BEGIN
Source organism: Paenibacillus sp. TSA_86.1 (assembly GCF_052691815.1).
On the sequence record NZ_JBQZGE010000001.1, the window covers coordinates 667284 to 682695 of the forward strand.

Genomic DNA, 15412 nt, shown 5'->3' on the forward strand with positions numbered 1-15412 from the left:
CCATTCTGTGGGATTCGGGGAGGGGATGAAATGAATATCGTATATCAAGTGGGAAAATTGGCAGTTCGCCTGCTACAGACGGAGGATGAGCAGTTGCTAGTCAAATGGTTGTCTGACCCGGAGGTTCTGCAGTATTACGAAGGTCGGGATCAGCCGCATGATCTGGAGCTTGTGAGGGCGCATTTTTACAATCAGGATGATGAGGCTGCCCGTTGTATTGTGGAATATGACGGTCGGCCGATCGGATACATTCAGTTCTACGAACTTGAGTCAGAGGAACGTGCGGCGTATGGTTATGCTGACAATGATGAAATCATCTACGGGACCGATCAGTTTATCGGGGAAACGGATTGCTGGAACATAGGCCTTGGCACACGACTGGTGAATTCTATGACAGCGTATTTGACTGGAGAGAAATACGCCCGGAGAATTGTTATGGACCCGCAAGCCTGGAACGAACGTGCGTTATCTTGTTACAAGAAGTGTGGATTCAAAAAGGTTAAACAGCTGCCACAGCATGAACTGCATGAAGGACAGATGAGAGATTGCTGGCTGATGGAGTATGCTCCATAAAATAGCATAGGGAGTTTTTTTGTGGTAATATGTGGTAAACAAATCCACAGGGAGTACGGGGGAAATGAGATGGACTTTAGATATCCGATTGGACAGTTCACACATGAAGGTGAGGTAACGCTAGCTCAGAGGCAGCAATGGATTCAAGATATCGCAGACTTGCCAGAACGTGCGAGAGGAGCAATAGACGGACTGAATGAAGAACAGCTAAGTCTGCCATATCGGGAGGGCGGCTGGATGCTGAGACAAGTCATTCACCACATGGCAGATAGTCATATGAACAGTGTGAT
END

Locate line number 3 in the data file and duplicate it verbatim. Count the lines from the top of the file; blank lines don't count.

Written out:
Genomic DNA, 15412 nt, shown 5'->3' on the forward strand with positions numbered 1-15412 from the left: